Now that I have a workable system in place that I love and that makes sense to me, I am so thrilled to be able to use it consistently for lesson planning, archiving events, tracking student participation, filing repertoire ideas and notes, and keeping a record of repertoire that every student has learned. I’m sure I’ll keep tweaking this in the days ahead, but for now I am excited to have one landing place for all things event and repertoire-related!

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6 thoughts on “Finally a Way to Track Repertoire!

  1. This is such a great idea, Natalie! I have been looking for a way to organize my repertoire so that I can easily search for the right song for a student. Before I was trying to create a spreadsheet, but it fast became overwhelming & not very user-friendly. Lol. Needless to say that project didn’t even last a full summer.
    While I think in folders, not tags, after Amy’s posts on how she uses Evernote I have been consciously making an effort to use the tags function when I check blog posts, etc. Thank you for showing how to apply this same concept to repertoire tracking in a simple, yet highly effective way!

  2. I can totally relate to the spreadsheet attempt, having tried that several times myself. I’m actually excited about keeping up with repertoire now using Evernote! I’m so glad it made sense and that you think it will work for you, too! I’d love for you to keep me posted and let me know if you tweak it or have any other suggestions.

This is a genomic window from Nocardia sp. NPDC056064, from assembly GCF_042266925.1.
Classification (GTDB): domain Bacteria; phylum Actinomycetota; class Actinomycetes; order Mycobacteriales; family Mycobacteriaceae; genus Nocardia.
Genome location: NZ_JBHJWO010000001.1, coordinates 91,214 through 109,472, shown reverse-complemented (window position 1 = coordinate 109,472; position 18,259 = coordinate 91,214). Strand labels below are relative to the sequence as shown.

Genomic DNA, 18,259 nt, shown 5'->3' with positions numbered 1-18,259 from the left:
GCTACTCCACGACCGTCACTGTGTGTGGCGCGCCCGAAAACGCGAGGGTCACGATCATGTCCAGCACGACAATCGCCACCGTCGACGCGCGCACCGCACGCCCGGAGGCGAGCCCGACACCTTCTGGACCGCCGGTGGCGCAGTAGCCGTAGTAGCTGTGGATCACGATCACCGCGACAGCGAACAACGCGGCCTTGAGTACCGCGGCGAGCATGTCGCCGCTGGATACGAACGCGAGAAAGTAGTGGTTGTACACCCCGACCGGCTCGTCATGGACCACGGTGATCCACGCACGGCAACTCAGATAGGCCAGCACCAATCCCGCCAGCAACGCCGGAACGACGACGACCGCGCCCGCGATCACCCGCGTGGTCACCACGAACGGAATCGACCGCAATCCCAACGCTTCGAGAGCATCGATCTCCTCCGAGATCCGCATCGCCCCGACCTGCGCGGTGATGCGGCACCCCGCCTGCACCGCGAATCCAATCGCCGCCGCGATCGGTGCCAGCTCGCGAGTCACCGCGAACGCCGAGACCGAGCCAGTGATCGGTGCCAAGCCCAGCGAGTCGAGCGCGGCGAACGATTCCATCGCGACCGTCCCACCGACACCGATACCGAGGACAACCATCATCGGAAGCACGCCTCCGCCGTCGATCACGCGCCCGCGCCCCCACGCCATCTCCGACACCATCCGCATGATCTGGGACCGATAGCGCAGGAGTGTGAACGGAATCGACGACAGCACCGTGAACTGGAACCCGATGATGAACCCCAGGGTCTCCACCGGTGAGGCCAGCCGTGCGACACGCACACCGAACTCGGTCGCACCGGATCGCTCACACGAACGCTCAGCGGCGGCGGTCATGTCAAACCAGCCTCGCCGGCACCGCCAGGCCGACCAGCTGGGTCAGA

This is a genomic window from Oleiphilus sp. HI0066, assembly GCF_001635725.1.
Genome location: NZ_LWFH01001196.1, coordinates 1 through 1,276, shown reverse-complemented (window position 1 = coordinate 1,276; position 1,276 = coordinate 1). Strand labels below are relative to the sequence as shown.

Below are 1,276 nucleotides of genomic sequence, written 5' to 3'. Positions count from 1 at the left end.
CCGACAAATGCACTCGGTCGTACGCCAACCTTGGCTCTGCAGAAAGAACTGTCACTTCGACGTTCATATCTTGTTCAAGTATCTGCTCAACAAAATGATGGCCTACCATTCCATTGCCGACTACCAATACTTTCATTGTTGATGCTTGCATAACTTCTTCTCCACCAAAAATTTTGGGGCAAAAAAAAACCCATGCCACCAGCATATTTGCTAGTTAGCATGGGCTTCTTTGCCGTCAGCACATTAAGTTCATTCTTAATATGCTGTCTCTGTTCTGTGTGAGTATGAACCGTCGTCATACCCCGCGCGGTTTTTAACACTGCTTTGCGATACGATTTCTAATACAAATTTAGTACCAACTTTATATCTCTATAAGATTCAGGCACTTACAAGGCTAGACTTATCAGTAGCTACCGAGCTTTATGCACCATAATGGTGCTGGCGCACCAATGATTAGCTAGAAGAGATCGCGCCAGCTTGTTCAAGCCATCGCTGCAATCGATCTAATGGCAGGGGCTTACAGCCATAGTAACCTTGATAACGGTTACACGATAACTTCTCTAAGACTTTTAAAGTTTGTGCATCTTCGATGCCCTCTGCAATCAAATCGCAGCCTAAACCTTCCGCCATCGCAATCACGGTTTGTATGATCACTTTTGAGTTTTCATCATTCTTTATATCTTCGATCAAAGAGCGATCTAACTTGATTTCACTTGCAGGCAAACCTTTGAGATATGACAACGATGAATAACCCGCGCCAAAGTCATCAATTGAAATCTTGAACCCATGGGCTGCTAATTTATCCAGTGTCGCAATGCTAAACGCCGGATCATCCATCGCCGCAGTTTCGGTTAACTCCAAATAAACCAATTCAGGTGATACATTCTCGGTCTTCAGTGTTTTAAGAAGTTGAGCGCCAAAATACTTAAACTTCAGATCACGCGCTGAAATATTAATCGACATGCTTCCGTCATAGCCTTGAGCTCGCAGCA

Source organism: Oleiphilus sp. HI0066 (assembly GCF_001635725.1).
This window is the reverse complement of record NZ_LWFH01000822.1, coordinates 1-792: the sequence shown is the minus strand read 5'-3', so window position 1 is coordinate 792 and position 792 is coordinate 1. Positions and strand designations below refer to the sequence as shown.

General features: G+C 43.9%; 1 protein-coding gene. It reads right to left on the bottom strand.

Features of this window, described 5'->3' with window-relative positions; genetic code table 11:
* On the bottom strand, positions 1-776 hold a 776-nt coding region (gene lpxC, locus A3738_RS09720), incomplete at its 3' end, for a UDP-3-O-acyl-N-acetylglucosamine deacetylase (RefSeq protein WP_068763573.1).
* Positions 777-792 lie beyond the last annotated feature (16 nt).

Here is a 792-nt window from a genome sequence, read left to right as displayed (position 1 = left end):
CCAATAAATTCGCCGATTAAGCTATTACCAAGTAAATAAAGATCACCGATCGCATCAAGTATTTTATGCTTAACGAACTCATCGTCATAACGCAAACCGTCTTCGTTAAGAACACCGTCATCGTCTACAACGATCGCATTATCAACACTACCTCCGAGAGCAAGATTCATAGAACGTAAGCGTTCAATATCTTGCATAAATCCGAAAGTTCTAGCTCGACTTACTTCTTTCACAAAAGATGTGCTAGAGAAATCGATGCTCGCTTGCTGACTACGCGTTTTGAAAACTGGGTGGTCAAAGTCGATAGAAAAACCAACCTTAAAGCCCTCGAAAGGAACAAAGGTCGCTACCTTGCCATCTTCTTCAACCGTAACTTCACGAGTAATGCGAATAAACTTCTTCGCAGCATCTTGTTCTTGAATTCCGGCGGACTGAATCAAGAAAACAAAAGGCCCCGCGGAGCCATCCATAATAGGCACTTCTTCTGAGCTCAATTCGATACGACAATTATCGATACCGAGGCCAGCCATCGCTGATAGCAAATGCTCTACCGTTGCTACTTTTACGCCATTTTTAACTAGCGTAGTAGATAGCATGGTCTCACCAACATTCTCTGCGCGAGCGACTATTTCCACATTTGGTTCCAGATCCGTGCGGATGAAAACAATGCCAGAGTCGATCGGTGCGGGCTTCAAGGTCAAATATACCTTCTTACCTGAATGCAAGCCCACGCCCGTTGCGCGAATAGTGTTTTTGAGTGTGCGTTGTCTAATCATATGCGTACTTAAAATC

3. This is a great idea! I already use Evernote a lot, but I hadn’t considered using it to track repertoire. I will definitely work it into my existing system now! I have a “musician” stack, so I will probably make one notebook for repertoire and then add to my tagging system. If you have a pdf of the piece do you add it to the note?
    I do want to point out also that the tags in Evernote are great but can become overwhelming if you are tagging everything several times. The Evernote search engine is really effective and I rely on it instead of tags for some things. You just have to be aware of how you write your notes so that they can be searched easily. I’m looking forward to getting my repertoire organized now, but it might have to be a summer project!

  4. Yea, Natalie! This makes me so happy!!!!! Tracking individual repertoire isn’t something I’ve started doing but I think it could be incredibly useful. I agree with Natasha. I tag a lot, but the search function is amazing as well. As long as you have wording within the note that fits what you might be looking for, you can often find a lot by simply searching. I’ll be interested to see how this continues to develop for you. Thank you for taking the time to explain in detail!

  5. Pingback: How One Teacher Uses Evernote to Track Repertoire | Piano Pantry